Wikinvest Wire

Silver prices are now getting ridiculous

Wednesday, October 15, 2008

We were out for a good part of the day today, so, I called into California Numismatics' 24-hour toll free recording to find out what happened in precious metals markets. What I heard was quite shocking and the chart below only tells half the story of how the gap between paper prices and physical prices is widening almost daily.
IMAGEWhat you see above is the CNI buy price for 100 ounce silver bars going back more than two years - obviously, things have changed quite dramatically in just the last month or two, a trend that was set in motion in March of this year around the time that Bear Stearns was rescued.

The gap between the price of 100 ounce silver bars and "paper" silver is now around two dollars an ounce!

That's if you want to sell your silver to them.

If you want to buy silver, well, that's been pretty difficult lately as they've been out of 100 ounce silver bars for some time now. But, apparently they've located some one-ounce silver rounds that they'd be willing to sell to you ... for four or five dollars over the spot price!

Of course, in futures markets today, silver was pummeled once again, down almost a dollar to just over $10.

Amazing...

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11 comments:

smapd said...

Das market is broken methinks.

Anonymous said...

Tim,

That growing spread between spot silver and SLV looks very bad. How do you explain that? Almost a dollar now?

Tim said...

Dunno - it's not good. It should go up by about the amount of the SLV management fee of about a half percent per year.
I wouldn't be surprised if it goes back down since the prices are captured at different times of the day on Friday - London close vs. 4PM in NY. Over the long-term, these difference should average themselves out.

ChessPlayingAustrian said...

The gov't may be contemplating confiscating silver in order to stablize markets. That would explain the premium of the physical over the paper.

Hardwinterwheat said...

Silver futures threaten to break below $10. Yet at a coin show last Saturday, the bid for ASEs was $18, offer at $22. Somebody's playing games somewhere.

Anonymous said...

Confiscation? Not going to happen. There is too little silver to even begin to cover a tiny fraction of outstanding paper money, not even enough gold in the world to cover it, even though nearly all the gold ever mined remains after 5,000 years of mining.

staghounds said...

No one is playing games, actual silver in the hand is bringing more than a promise of silver on paper or in someone's warehouse.

Just like apples or motor oil.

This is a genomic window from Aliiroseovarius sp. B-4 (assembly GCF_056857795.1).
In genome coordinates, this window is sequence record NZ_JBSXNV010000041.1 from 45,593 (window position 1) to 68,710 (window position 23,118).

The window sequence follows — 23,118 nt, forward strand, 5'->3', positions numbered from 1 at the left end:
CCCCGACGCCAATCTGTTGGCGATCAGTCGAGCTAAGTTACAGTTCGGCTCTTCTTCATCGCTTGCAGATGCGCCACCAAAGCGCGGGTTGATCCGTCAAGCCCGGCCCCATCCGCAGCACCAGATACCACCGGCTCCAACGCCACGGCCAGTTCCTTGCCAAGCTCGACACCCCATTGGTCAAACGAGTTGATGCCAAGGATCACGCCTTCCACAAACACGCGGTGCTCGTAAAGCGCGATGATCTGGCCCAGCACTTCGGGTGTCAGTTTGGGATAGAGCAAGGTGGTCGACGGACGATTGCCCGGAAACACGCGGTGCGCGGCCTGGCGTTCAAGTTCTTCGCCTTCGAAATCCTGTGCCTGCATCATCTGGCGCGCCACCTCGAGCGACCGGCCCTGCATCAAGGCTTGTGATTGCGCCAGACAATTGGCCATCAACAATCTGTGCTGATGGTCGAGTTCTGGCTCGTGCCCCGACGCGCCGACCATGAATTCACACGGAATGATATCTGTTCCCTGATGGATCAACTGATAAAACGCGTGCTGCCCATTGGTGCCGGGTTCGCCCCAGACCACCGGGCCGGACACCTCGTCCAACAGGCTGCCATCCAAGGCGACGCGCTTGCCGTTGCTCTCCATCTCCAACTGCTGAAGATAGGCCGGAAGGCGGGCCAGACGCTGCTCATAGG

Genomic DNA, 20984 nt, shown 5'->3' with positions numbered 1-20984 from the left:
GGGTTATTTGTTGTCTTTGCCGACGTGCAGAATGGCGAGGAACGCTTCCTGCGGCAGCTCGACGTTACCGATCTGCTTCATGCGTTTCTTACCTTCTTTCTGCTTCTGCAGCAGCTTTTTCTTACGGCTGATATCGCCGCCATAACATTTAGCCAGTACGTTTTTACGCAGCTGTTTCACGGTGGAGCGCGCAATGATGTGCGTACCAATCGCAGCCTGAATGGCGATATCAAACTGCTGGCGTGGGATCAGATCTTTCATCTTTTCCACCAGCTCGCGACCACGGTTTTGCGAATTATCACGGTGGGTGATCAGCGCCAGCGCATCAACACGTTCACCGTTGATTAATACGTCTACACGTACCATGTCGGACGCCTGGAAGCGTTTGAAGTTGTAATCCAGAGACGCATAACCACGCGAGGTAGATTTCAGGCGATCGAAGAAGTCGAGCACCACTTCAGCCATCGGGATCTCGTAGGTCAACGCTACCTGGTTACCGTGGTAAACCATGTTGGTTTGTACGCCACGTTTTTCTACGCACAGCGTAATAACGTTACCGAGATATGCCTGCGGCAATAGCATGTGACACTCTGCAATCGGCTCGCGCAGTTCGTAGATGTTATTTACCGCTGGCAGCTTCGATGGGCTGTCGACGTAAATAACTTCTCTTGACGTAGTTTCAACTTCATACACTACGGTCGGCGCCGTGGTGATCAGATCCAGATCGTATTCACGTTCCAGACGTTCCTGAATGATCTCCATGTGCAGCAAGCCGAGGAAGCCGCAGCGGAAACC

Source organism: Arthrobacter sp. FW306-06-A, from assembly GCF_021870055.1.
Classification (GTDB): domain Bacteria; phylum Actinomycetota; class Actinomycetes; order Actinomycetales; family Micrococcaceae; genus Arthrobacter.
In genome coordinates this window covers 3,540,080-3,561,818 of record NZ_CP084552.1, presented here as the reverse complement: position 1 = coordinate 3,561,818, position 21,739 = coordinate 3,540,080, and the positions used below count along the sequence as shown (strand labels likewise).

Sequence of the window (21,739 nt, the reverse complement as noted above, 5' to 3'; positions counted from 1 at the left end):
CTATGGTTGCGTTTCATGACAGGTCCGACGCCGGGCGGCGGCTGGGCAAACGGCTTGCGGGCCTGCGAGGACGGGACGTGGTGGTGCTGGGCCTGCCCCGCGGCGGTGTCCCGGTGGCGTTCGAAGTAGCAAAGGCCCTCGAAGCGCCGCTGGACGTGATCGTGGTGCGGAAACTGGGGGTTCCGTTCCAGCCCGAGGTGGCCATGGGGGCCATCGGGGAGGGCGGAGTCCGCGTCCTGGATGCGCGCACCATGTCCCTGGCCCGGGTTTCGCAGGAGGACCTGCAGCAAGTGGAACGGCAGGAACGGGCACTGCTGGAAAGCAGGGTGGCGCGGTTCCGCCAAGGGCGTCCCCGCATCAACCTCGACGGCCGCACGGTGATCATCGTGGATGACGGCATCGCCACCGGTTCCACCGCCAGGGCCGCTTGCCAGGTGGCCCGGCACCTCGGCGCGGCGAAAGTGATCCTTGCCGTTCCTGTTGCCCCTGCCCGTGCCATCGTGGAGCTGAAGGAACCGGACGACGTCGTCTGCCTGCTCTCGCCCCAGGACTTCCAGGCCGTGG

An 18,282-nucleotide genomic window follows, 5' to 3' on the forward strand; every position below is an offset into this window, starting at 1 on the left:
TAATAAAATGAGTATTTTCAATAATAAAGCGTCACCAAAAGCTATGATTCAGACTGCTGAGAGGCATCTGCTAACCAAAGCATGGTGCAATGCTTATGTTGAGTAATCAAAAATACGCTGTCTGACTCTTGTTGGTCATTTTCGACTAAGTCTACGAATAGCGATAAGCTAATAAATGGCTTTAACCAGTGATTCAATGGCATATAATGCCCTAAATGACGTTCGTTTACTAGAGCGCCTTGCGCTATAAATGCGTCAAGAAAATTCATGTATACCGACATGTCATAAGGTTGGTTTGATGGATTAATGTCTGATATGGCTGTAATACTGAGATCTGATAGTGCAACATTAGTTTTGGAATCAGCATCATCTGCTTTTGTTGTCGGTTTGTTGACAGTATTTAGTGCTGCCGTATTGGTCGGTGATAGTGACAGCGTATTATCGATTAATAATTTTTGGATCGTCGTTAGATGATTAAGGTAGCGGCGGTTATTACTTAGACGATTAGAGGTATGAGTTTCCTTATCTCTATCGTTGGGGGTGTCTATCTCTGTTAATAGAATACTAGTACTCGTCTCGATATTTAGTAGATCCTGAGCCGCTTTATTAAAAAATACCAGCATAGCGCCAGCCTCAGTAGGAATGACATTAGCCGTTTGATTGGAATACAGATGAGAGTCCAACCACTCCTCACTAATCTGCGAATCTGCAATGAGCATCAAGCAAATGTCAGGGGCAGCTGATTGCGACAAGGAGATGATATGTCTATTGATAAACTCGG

Right now, more people than usual want it in hand, is all.

bidrec said...

Someone named Jurg Steiner predicts default in the paper market for prescious metals,

"Within the gold complex, there is a disparity between the paper market and the physical market, notes Jurg Kiener, CEO of Swiss Asia Capital. ... paper market collapses, gold prices may double very quickly."

http://www.cnbc.com//id/15840232?video=880574352&play=1

Paul said...

I think the problem is just one of volatility. A big day used to be when gold and silver moved a full percent. Now we have days when gold and silver move 5, 6, 7 percent in aday.

I've never actually bought the physical metal, but I believe they quote a $$ price?? They widen their spread because they don't want to get stuck on the wrong side.

Its the same with banks on Forex. If you're changing only a few thousand, you get the morning or afternoon fix, which includes a comfortable spread for the bank so that they don't get caught out. When you get big currency moves like we're seeing now, banks either wont deal with you until they get a live quote, or they increase their spread.

Tim said...

No, Paul it is definitely not just volatility or differences in pricing based on the time of the day - these get filtered out using a moving average and this is a long enough data series (two and a half years) that the trend is clear. Like many other coin shops, heir pricing has changed in fundamental ways - physical prices are now much higher than spot prices.

Anonymous said...

The retail physical and COMEX futures are entirely different markets. COMEX participants are typically near-term focused and employ varying degrees of leverage while retail physical buyers tend to be long-term focused buying with cash. The paper market can go wherever it likes at any given time but eventually has to reflect the overall physical trade. BTW, Fleck thinks we are in for a big move soon.

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